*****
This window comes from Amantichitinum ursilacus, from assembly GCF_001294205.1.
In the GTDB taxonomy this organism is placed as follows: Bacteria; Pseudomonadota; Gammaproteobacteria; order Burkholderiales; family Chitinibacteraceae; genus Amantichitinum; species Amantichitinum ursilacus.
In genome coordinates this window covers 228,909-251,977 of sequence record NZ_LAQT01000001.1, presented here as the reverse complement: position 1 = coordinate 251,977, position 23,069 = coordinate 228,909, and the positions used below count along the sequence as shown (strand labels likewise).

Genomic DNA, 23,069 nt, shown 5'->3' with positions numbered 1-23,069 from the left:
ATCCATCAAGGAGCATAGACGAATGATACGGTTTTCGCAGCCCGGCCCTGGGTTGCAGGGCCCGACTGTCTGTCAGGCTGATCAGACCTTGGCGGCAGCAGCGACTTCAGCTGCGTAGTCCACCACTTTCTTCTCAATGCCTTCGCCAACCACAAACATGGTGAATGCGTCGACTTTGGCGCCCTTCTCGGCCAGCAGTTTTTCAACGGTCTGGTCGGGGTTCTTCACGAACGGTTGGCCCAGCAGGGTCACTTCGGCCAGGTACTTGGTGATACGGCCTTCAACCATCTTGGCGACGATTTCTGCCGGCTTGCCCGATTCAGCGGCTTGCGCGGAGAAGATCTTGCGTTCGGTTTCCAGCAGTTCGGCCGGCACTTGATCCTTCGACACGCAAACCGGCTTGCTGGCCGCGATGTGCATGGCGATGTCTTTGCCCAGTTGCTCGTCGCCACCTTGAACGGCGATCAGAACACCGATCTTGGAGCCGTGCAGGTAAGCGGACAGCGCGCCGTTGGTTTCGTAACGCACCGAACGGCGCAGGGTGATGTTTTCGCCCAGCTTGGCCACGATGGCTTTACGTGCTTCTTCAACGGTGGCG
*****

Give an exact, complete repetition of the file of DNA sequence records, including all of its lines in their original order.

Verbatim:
This window comes from Amantichitinum ursilacus, from assembly GCF_001294205.1.
In the GTDB taxonomy this organism is placed as follows: Bacteria; Pseudomonadota; Gammaproteobacteria; order Burkholderiales; family Chitinibacteraceae; genus Amantichitinum; species Amantichitinum ursilacus.
In genome coordinates this window covers 228,909-251,977 of sequence record NZ_LAQT01000001.1, presented here as the reverse complement: position 1 = coordinate 251,977, position 23,069 = coordinate 228,909, and the positions used below count along the sequence as shown (strand labels likewise).

Genomic DNA, 23,069 nt, shown 5'->3' with positions numbered 1-23,069 from the left:
ATCCATCAAGGAGCATAGACGAATGATACGGTTTTCGCAGCCCGGCCCTGGGTTGCAGGGCCCGACTGTCTGTCAGGCTGATCAGACCTTGGCGGCAGCAGCGACTTCAGCTGCGTAGTCCACCACTTTCTTCTCAATGCCTTCGCCAACCACAAACATGGTGAATGCGTCGACTTTGGCGCCCTTCTCGGCCAGCAGTTTTTCAACGGTCTGGTCGGGGTTCTTCACGAACGGTTGGCCCAGCAGGGTCACTTCGGCCAGGTACTTGGTGATACGGCCTTCAACCATCTTGGCGACGATTTCTGCCGGCTTGCCCGATTCAGCGGCTTGCGCGGAGAAGATCTTGCGTTCGGTTTCCAGCAGTTCGGCCGGCACTTGATCCTTCGACACGCAAACCGGCTTGCTGGCCGCGATGTGCATGGCGATGTCTTTGCCCAGTTGCTCGTCGCCACCTTGAACGGCGATCAGAACACCGATCTTGGAGCCGTGCAGGTAAGCGGACAGCGCGCCGTTGGTTTCGTAACGCACCGAACGGCGCAGGGTGATGTTTTCGCCCAGCTTGGCCACGATGGCTTTACGTGCTTCTTCAACGGTGGCG